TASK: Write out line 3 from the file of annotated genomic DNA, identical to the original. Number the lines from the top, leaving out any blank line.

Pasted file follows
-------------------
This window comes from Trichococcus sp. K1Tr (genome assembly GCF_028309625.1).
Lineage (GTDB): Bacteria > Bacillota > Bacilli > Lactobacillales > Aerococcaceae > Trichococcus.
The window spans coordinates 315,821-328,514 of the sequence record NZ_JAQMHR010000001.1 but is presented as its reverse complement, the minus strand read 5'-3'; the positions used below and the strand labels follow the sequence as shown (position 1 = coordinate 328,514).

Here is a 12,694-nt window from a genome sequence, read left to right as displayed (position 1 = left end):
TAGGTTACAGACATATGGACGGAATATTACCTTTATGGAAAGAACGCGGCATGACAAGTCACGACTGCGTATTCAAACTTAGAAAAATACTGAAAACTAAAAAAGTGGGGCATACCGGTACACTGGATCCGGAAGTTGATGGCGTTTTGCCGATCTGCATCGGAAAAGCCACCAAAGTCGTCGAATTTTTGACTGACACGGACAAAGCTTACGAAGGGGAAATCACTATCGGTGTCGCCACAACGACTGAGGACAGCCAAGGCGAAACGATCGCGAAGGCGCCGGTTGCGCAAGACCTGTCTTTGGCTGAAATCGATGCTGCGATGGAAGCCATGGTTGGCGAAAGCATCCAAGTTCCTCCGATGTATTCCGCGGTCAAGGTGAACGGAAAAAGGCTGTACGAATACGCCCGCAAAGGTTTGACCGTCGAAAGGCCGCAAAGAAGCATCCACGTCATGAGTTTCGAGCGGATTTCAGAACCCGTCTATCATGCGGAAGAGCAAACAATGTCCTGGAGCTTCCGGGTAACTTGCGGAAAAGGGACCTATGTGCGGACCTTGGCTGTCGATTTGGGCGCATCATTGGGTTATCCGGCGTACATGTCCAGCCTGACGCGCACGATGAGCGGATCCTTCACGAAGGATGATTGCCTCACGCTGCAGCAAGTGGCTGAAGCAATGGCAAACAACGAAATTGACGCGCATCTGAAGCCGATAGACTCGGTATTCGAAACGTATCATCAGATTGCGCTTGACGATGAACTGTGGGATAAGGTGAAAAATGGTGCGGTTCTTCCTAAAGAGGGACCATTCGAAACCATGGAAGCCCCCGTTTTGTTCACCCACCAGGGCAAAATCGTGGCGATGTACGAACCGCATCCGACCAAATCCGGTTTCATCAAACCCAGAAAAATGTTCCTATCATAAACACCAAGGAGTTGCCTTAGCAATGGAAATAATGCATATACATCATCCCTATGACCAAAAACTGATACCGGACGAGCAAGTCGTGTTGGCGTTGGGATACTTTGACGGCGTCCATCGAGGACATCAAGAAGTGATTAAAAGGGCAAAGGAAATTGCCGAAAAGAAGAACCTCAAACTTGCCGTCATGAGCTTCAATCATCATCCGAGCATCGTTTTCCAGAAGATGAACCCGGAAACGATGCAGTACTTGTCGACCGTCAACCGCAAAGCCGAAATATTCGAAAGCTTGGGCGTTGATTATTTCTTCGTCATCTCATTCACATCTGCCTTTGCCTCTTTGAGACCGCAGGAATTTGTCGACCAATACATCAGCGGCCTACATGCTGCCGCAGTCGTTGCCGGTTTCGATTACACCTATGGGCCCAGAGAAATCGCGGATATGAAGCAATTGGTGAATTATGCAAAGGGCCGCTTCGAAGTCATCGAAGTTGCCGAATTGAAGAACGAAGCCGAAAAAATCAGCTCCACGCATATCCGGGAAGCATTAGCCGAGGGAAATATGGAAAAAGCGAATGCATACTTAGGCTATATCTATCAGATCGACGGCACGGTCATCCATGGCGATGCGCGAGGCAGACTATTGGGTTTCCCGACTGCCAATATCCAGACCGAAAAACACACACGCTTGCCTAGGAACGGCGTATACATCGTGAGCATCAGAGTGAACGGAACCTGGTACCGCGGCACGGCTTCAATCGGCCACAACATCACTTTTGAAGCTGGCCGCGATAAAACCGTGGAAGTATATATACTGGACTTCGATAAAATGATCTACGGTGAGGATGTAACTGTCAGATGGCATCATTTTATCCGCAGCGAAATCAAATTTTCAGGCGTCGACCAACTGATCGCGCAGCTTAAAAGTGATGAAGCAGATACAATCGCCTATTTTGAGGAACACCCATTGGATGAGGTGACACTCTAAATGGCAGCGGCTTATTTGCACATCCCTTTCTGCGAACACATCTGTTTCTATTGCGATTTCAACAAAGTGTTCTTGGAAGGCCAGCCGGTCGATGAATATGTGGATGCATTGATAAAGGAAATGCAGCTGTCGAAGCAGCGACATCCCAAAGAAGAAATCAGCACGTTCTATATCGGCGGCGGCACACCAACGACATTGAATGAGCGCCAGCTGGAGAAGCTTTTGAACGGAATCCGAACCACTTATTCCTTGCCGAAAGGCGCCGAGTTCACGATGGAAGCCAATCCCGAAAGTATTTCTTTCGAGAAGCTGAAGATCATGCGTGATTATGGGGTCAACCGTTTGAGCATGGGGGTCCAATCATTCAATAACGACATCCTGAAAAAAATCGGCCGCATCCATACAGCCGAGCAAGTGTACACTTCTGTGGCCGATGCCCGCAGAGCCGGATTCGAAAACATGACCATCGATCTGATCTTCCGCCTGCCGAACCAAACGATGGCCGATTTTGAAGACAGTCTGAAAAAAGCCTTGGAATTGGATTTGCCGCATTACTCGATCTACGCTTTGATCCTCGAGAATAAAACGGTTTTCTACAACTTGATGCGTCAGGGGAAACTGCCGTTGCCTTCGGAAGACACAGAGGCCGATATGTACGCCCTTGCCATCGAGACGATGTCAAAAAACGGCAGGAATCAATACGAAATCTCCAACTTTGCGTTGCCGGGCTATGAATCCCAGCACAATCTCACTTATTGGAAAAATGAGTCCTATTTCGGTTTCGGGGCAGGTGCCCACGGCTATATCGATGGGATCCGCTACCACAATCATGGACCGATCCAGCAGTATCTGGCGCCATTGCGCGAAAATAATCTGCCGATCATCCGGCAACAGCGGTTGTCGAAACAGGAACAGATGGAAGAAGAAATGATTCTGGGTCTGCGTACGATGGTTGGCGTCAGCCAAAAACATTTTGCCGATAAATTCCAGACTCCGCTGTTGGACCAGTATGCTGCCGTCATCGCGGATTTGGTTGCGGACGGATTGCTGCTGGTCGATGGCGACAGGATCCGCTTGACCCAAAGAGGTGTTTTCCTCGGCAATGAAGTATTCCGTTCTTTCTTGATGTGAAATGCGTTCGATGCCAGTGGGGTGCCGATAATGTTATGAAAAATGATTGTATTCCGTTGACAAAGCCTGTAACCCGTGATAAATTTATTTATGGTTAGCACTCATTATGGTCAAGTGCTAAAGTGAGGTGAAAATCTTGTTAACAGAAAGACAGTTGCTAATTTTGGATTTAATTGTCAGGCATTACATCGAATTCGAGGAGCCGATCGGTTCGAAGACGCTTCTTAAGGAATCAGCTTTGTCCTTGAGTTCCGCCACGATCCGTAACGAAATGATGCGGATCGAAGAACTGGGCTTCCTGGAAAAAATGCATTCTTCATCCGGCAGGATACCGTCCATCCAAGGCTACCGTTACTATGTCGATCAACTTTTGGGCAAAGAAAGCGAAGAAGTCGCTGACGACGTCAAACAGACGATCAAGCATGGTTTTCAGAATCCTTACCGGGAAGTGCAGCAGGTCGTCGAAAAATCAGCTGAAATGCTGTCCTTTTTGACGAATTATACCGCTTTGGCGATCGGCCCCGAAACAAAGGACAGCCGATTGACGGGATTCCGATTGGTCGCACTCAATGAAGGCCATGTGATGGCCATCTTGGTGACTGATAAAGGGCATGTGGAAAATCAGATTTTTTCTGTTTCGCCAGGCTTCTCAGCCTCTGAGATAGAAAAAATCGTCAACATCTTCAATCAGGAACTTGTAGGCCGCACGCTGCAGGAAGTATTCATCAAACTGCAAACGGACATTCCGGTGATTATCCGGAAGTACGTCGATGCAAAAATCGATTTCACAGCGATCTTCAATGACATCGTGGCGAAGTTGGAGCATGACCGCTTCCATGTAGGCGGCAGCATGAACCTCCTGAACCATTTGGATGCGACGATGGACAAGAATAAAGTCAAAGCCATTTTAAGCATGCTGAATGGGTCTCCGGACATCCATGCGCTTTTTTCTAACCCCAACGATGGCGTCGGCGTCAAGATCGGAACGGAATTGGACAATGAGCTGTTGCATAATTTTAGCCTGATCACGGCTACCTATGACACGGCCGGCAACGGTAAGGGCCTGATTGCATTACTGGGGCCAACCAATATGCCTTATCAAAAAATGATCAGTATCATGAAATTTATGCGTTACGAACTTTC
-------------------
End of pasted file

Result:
The window spans coordinates 315,821-328,514 of the sequence record NZ_JAQMHR010000001.1 but is presented as its reverse complement, the minus strand read 5'-3'; the positions used below and the strand labels follow the sequence as shown (position 1 = coordinate 328,514).